It’s been a busy few months for Vern Thiessen, Workshop West’s new Artistic Director and programmer for the 2015 Canoe Theatre Festival. After starting at Workshop West in earnest in September, he’s only had 4 months to program the Canoe Theatre Festival, which takes place January 28 – February 1.
On starting at Workshop West, Vern says, “I returned to Workshop West after I’d been living [and working] in New York city for seven years and before that had been in Edmonton for 18 years… I started my career at Workshop West right after I finished grad school .I was hired by Gerry Potter, the founding Artistic Director at Workshop West, to basically be a dramaturg at the theatre… [And then] for about three years in the early 2000’s I was Playwright-in-Residence under Ron Jenkins when he was Artistic Director. So, I understand the history of the company, I understand it’s mandate. When the opportunity came up to come back to Edmonton it seemed like a really good fit.”
While coming back to Edmonton after living and working in New York may have been “a bit of a reverse culture shock”, as Vern says, programming Canoe 2015 from the ground up allowed him to explore the works and themes most interesting to him. “I spent seven years living in New York and the New York that I lived was not the ‘Sex and the City’ New York. I didn’t live in Manhattan, I lived in an immigrant neighbourhood with working class people and I spent a lot of time teaching kids in the Bronx and in Harlem. I spent a lot of time in communities where I was the outsider. So, I saw what theatre can do to bind communities, to bring them in and connect people. I learned that theatre can be diverse and we have a real lack of that in Canada and Edmonton in particular… It’s important for me to reflect and reach out to what I think Edmonton is and who the people walking down Whyte Avenue are. They’re not all white and they’re not all able-bodied.”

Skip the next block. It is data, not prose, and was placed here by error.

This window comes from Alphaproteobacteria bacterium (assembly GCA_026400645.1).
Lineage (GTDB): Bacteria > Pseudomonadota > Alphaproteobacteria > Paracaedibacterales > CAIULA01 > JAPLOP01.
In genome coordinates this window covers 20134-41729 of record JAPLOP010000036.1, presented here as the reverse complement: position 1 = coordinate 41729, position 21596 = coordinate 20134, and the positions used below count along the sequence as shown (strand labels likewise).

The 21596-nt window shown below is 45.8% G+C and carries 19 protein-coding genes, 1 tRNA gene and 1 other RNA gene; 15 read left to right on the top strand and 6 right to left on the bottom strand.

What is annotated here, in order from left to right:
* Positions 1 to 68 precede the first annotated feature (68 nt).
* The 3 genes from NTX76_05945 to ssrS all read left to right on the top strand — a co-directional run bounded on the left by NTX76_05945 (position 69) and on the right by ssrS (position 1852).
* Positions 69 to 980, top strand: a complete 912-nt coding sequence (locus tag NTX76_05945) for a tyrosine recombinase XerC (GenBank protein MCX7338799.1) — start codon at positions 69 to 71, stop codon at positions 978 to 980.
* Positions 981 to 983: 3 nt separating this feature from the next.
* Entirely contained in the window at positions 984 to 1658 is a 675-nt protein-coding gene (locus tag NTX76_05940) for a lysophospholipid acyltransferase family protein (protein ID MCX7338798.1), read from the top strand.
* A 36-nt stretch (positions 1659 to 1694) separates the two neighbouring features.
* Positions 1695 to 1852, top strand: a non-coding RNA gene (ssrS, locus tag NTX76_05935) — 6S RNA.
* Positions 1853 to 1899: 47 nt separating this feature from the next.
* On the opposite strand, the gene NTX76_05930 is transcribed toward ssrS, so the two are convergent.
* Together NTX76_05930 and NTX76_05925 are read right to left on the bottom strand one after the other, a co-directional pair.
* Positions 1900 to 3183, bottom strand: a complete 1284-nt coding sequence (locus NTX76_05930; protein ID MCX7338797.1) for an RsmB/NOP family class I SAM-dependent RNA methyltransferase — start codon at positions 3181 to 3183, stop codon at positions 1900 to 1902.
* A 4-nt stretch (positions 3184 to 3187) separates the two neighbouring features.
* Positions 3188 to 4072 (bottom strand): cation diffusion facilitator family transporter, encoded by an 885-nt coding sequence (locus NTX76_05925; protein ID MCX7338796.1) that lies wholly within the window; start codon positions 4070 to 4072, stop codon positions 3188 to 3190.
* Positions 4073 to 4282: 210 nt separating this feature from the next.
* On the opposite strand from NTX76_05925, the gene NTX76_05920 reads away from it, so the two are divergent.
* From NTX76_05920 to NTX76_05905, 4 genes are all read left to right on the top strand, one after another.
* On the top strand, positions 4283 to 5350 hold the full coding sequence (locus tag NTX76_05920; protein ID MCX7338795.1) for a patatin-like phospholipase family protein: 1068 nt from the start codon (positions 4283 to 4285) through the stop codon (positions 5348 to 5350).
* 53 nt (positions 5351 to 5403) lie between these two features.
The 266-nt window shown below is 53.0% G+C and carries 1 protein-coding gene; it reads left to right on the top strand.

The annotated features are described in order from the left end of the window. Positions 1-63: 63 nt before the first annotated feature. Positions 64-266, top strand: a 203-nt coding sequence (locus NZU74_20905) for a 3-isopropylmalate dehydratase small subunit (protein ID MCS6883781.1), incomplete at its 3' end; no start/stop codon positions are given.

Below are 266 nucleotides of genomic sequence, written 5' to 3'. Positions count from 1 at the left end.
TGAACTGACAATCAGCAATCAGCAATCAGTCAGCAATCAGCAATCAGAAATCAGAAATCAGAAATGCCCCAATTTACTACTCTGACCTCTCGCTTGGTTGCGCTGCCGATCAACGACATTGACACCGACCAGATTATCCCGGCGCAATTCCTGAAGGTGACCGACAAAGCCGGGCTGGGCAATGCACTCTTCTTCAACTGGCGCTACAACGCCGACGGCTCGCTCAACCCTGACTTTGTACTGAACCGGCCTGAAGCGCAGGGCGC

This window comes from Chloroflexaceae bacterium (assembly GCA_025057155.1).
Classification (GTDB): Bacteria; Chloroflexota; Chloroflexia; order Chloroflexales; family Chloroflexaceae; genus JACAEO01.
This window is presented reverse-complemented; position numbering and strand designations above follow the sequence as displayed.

Vern says one of his main goals with Canoe was to, “program things that were reaching out into the broader community. How iRan is a good example – it’s really a show about immigration and we’re working with the Edmonton Public Library and the Iranian community to make sure the festival isn’t just for old people and white people… Jon Lachlan Stewart’s piece is brand new, no one has seen it but him, but my guess is it’s going to be pretty incendiary. I’m very interested in talking about the sexual politics that he’s talking about, so that’s another reached community. Gavin Crawford is a huge player in the LGBTQ community in Toronto and I wanted to be able to reach that community.”